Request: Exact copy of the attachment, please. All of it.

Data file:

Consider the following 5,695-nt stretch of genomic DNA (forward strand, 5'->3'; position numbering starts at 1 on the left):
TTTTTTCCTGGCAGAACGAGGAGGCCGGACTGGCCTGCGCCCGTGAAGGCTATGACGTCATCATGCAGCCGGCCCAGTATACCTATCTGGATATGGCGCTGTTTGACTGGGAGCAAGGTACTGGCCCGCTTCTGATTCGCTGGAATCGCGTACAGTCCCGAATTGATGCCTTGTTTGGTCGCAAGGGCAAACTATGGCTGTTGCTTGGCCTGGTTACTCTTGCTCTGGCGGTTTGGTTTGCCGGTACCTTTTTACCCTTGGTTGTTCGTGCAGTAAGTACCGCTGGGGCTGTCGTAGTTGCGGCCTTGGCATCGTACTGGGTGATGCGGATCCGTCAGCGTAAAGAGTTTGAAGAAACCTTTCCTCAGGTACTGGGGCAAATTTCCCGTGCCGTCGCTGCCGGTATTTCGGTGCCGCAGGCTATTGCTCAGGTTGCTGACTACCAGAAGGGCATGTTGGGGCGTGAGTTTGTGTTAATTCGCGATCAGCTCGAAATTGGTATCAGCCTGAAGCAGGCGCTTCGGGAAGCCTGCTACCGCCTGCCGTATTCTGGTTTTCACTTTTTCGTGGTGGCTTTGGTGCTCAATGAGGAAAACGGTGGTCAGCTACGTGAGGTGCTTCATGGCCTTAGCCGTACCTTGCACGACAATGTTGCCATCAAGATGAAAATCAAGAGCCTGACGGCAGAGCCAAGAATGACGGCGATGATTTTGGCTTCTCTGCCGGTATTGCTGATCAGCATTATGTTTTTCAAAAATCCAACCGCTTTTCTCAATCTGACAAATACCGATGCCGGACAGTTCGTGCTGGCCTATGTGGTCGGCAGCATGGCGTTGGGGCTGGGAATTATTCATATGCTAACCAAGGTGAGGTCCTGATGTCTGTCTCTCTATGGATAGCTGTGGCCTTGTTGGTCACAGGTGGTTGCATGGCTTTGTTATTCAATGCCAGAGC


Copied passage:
Consider the following 5,695-nt stretch of genomic DNA (forward strand, 5'->3'; position numbering starts at 1 on the left):
TTTTTTCCTGGCAGAACGAGGAGGCCGGACTGGCCTGCGCCCGTGAAGGCTATGACGTCATCATGCAGCCGGCCCAGTATACCTATCTGGATATGGCGCTGTTTGACTGGGAGCAAGGTACTGGCCCGCTTCTGATTCGCTGGAATCGCGTACAGTCCCGAATTGATGCCTTGTTTGGTCGCAAGGGCAAACTATGGCTGTTGCTTGGCCTGGTTACTCTTGCTCTGGCGGTTTGGTTTGCCGGTACCTTTTTACCCTTGGTTGTTCGTGCAGTAAGTACCGCTGGGGCTGTCGTAGTTGCGGCCTTGGCATCGTACTGGGTGATGCGGATCCGTCAGCGTAAAGAGTTTGAAGAAACCTTTCCTCAGGTACTGGGGCAAATTTCCCGTGCCGTCGCTGCCGGTATTTCGGTGCCGCAGGCTATTGCTCAGGTTGCTGACTACCAGAAGGGCATGTTGGGGCGTGAGTTTGTGTTAATTCGCGATCAGCTCGAAATTGGTATCAGCCTGAAGCAGGCGCTTCGGGAAGCCTGCTACCGCCTGCCGTATTCTGGTTTTCACTTTTTCGTGGTGGCTTTGGTGCTCAATGAGGAAAACGGTGGTCAGCTACGTGAGGTGCTTCATGGCCTTAGCCGTACCTTGCACGACAATGTTGCCATCAAGATGAAAATCAAGAGCCTGACGGCAGAGCCAAGAATGACGGCGATGATTTTGGCTTCTCTGCCGGTATTGCTGATCAGCATTATGTTTTTCAAAAATCCAACCGCTTTTCTCAATCTGACAAATACCGATGCCGGACAGTTCGTGCTGGCCTATGTGGTCGGCAGCATGGCGTTGGGGCTGGGAATTATTCATATGCTAACCAAGGTGAGGTCCTGATGTCTGTCTCTCTATGGATAGCTGTGGCCTTGTTGGTCACAGGTGGTTGCATGGCTTTGTTATTCAATGCCAGAGC